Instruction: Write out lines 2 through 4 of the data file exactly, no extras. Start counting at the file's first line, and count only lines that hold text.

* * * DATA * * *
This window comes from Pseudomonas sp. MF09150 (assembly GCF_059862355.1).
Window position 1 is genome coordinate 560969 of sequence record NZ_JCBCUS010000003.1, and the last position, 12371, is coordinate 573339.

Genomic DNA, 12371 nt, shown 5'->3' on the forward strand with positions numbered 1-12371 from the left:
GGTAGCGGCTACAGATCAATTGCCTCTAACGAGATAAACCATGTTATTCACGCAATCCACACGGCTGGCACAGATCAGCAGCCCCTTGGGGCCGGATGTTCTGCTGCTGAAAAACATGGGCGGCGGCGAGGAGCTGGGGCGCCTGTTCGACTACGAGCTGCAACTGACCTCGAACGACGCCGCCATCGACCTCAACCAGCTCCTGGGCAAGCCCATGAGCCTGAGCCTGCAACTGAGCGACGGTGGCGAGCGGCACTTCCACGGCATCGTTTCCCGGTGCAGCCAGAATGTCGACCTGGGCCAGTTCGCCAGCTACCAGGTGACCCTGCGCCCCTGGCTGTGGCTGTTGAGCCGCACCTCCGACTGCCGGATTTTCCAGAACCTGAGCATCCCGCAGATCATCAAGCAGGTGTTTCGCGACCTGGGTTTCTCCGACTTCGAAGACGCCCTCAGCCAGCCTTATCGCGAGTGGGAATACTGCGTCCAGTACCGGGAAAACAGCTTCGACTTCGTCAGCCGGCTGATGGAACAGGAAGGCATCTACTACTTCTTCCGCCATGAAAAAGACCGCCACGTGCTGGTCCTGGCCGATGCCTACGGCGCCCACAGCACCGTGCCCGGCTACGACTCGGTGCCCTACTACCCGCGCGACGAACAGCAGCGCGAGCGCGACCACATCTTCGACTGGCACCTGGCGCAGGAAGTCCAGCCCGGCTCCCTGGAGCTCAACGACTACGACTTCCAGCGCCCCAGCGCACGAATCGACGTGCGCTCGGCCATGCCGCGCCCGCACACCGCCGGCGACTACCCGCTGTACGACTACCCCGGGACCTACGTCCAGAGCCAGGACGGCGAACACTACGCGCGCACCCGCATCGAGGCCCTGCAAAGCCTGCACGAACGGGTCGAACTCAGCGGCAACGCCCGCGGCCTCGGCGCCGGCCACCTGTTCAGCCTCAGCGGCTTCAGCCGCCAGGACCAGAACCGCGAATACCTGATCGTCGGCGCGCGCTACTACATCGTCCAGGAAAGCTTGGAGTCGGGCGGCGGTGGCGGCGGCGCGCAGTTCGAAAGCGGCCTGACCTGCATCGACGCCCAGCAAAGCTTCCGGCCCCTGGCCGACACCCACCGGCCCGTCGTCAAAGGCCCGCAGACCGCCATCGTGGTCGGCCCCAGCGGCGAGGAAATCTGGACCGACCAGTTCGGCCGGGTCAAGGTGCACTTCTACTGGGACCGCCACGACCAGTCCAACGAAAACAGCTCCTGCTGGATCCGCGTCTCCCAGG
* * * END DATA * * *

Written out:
Window position 1 is genome coordinate 560969 of sequence record NZ_JCBCUS010000003.1, and the last position, 12371, is coordinate 573339.

Genomic DNA, 12371 nt, shown 5'->3' on the forward strand with positions numbered 1-12371 from the left:
GGTAGCGGCTACAGATCAATTGCCTCTAACGAGATAAACCATGTTATTCACGCAATCCACACGGCTGGCACAGATCAGCAGCCCCTTGGGGCCGGATGTTCTGCTGCTGAAAAACATGGGCGGCGGCGAGGAGCTGGGGCGCCTGTTCGACTACGAGCTGCAACTGACCTCGAACGACGCCGCCATCGACCTCAACCAGCTCCTGGGCAAGCCCATGAGCCTGAGCCTGCAACTGAGCGACGGTGGCGAGCGGCACTTCCACGGCATCGTTTCCCGGTGCAGCCAGAATGTCGACCTGGGCCAGTTCGCCAGCTACCAGGTGACCCTGCGCCCCTGGCTGTGGCTGTTGAGCCGCACCTCCGACTGCCGGATTTTCCAGAACCTGAGCATCCCGCAGATCATCAAGCAGGTGTTTCGCGACCTGGGTTTCTCCGACTTCGAAGACGCCCTCAGCCAGCCTTATCGCGAGTGGGAATACTGCGTCCAGTACCGGGAAAACAGCTTCGACTTCGTCAGCCGGCTGATGGAACAGGAAGGCATCTACTACTTCTTCCGCCATGAAAAAGACCGCCACGTGCTGGTCCTGGCCGATGCCTACGGCGCCCACAGCACCGTGCCCGGCTACGACTCGGTGCCCTACTACCCGCGCGACGAACAGCAGCGCGAGCGCGACCACATCTTCGACTGGCACCTGGCGCAGGAAGTCCAGCCCGGCTCCCTGGAGCTCAACGACTACGACTTCCAGCGCCCCAGCGCACGAATCGACGTGCGCTCGGCCATGCCGCGCCCGCACACCGCCGGCGACTACCCGCTGTACGACTACCCCGGGACCTACGTCCAGAGCCAGGACGGCGAACACTACGCGCGCACCCGCATCGAGGCCCTGCAAAGCCTGCACGAACGGGTCGAACTCAGCGGCAACGCCCGCGGCCTCGGCGCCGGCCACCTGTTCAGCCTCAGCGGCTTCAGCCGCCAGGACCAGAACCGCGAATACCTGATCGTCGGCGCGCGCTACTACATCGTCCAGGAAAGCTTGGAGTCGGGCGGCGGTGGCGGCGGCGCGCAGTTCGAAAGCGGCCTGACCTGCATCGACGCCCAGCAAAGCTTCCGGCCCCTGGCCGACACCCACCGGCCCGTCGTCAAAGGCCCGCAGACCGCCATCGTGGTCGGCCCCAGCGGCGAGGAAATCTGGACCGACCAGTTCGGCCGGGTCAAGGTGCACTTCTACTGGGACCGCCACGACCAGTCCAACGAAAACAGCTCCTGCTGGATCCGCGTCTCCCAGG